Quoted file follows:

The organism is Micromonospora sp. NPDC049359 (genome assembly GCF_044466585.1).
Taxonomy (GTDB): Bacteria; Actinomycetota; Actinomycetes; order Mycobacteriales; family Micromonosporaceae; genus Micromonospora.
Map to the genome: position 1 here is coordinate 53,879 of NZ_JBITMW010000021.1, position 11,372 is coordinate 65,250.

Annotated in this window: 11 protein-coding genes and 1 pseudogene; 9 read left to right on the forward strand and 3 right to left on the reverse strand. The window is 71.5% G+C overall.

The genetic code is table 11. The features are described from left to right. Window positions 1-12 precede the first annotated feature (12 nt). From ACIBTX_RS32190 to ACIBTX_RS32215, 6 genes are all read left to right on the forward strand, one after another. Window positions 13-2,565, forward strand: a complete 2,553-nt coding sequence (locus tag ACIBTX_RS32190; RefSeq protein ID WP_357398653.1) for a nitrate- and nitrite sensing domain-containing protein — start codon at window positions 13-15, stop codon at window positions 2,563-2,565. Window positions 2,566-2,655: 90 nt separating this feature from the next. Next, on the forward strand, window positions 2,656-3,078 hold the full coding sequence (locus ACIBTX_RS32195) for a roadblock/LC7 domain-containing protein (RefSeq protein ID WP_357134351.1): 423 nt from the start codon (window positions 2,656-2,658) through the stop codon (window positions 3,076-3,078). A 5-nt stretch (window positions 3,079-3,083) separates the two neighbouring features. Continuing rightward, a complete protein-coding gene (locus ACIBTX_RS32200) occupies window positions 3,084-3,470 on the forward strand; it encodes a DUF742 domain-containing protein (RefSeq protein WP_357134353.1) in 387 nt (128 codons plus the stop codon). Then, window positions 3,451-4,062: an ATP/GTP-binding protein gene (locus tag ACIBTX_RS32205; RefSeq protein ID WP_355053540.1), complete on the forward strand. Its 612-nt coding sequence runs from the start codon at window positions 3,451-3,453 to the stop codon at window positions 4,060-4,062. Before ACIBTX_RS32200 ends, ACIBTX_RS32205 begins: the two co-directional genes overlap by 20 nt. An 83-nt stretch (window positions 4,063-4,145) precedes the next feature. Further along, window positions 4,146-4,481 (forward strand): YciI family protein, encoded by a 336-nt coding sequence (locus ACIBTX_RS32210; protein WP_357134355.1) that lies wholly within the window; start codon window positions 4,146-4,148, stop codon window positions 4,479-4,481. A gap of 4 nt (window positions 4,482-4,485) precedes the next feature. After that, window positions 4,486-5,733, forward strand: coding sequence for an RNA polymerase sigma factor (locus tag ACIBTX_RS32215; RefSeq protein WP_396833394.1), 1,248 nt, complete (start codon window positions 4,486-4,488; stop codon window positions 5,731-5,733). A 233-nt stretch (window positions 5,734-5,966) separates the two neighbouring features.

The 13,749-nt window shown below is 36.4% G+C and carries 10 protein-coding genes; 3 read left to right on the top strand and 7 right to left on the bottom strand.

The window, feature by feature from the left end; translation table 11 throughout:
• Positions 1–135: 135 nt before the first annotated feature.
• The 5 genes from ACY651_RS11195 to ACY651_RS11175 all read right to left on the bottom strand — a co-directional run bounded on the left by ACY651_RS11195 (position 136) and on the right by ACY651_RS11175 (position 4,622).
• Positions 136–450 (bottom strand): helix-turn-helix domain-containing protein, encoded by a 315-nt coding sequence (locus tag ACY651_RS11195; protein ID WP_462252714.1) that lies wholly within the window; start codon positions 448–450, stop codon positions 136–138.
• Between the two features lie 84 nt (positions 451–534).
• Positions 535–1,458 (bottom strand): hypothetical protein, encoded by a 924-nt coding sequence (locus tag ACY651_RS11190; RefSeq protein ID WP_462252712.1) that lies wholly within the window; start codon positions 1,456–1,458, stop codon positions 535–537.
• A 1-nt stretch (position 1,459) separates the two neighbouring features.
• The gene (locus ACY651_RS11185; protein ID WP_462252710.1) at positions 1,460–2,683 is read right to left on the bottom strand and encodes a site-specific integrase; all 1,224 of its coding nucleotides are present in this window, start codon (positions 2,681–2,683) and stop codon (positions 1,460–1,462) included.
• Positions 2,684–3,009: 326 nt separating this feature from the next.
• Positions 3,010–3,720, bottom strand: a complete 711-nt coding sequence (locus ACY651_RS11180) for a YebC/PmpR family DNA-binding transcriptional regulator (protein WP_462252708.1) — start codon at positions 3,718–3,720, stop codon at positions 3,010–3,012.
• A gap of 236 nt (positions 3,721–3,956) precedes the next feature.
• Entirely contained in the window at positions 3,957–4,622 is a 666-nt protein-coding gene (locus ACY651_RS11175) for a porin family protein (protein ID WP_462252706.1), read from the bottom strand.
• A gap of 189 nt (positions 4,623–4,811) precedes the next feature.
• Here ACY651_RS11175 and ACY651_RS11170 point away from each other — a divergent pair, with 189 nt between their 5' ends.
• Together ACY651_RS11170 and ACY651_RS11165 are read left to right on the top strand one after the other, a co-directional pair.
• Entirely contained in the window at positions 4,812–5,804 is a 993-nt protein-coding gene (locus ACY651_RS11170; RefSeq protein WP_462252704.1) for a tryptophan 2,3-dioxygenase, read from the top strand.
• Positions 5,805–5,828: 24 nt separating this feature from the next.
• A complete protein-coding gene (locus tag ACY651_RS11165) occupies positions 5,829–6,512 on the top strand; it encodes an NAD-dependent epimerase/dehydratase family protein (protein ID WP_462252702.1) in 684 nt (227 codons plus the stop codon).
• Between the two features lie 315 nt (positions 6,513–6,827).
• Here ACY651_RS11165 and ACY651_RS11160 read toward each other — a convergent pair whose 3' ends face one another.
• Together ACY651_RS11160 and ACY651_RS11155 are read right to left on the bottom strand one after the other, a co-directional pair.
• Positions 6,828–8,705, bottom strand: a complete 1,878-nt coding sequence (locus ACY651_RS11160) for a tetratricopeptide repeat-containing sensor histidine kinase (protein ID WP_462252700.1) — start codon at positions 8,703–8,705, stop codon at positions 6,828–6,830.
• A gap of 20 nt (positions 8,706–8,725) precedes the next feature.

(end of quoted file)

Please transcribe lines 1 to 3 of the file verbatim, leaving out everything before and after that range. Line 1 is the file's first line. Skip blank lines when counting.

The organism is Micromonospora sp. NPDC049359 (genome assembly GCF_044466585.1).
Taxonomy (GTDB): Bacteria; Actinomycetota; Actinomycetes; order Mycobacteriales; family Micromonosporaceae; genus Micromonospora.
Map to the genome: position 1 here is coordinate 53,879 of NZ_JBITMW010000021.1, position 11,372 is coordinate 65,250.